Wild Steelheaders United is working to increase the number of officially recognized anadromous streams by using community science – going to select Tongass National Forest watersheds and surveying the area for steelhead.
WHY IS THIS IMPORTANT?
Today, 70 percent of the major steelhead populations in Oregon, Idaho, Washington and California require federal protection and opportunities to catch wild steelhead have diminished dramatically in many rivers.
The Initiative and associated group, Wild Steelheaders United, is a new, organized way for anglers (regardless of whether a person fishes gear or fly, bait or lure) to become more informed about wild steelhead biology and ecology, keep abreast of the latest management and policy issues, to learn about wild steelhead fishing opportunities, and to become educated about
wild steelheader News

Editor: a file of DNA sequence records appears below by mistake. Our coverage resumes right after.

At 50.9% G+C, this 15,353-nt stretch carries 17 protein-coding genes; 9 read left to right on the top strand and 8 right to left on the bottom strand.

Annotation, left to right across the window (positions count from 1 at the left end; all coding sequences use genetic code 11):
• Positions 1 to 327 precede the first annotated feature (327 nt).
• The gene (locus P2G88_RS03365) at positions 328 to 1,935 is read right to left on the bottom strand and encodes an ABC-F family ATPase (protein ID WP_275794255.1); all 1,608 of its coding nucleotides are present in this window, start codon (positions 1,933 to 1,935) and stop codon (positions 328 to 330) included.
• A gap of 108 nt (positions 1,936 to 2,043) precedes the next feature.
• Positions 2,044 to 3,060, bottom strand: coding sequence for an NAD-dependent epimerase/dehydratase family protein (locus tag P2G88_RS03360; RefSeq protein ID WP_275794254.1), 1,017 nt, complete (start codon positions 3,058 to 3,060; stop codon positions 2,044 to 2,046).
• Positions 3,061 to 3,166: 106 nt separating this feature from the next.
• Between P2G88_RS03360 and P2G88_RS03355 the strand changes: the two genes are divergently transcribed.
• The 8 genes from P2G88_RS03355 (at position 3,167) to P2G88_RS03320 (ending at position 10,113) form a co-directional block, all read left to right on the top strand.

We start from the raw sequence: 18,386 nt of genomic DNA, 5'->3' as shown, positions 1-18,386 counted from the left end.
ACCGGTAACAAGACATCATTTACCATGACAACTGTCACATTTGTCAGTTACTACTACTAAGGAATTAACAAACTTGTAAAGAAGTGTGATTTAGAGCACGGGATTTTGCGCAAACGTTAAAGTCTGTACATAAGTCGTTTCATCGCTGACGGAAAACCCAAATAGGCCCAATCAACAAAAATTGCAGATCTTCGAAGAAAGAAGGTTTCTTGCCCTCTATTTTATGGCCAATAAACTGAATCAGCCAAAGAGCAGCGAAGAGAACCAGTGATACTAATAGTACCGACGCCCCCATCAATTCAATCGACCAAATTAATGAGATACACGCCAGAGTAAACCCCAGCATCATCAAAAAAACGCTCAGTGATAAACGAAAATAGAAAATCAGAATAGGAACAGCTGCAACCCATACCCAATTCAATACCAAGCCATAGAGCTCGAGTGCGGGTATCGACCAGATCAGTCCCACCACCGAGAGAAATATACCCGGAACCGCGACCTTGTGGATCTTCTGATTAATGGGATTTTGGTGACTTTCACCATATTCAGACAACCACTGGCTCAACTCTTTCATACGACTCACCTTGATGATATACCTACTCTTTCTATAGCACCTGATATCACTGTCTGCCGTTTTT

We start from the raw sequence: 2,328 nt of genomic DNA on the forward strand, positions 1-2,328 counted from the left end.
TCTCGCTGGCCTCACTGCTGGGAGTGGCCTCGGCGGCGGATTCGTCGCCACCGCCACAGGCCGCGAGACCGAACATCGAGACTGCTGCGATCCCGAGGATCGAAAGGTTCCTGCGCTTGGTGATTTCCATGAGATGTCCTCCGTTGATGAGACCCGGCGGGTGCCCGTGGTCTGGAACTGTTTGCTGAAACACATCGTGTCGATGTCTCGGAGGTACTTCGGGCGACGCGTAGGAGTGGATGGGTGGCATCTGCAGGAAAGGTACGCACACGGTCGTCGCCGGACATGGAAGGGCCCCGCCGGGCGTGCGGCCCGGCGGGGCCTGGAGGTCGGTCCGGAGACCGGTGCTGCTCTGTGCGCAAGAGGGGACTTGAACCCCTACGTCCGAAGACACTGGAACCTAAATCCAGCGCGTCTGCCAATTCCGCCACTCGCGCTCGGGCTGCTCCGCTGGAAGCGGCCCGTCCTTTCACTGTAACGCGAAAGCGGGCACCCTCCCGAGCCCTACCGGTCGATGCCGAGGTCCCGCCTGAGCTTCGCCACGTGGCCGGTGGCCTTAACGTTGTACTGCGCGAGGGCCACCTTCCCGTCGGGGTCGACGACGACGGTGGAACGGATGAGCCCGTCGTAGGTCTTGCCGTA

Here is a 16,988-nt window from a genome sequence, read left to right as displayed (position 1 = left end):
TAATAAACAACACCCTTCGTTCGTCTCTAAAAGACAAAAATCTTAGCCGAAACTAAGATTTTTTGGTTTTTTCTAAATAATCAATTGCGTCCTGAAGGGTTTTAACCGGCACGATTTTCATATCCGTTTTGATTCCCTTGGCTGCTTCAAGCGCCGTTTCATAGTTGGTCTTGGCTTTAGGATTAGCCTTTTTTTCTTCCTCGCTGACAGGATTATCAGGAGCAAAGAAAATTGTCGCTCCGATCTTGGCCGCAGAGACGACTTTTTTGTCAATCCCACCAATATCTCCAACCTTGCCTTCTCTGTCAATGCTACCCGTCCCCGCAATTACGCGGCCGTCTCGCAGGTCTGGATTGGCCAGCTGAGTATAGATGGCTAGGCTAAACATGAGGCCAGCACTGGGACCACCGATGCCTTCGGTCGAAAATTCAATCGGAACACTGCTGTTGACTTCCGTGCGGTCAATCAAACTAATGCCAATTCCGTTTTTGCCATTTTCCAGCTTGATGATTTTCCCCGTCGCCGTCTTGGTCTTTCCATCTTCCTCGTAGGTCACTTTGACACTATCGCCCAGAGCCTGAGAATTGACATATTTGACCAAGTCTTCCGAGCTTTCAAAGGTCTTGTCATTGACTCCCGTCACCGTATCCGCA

Our Science Director, John McMillan, shares some early findings from our snorkel surveys of the Elwha River’s summer steelhead this past year.
Wild Steelheaders United ambassador Lee Geist shares his history with Hood Canal steelhead and dives into some of the issues impeding their recovery.
Washington’s Icicle Creek has its fair share of management challenges: cumulative demands on water from agriculture, municipal use and a large national hatchery facility are just some of the factors that take a toll on flows and fish here. But a broad-based effort is underway to re-calibrate and balance those demands and accommodate the needs of fish and tribal and recreational fishing.
We steelheaders share a common vision of the future of wild steelhead and know what has to be done to bring them back. Together, we can make that vision a reality. With millions of dollars, countless staff and volunteer hours invested in restoring wild steelhead habitat, Trout Unlimited has launched the Wild Steelhead Initiative to make sure those investments (along with the efforts of countless other organizations) pay dividends. For more information please visit tu.org.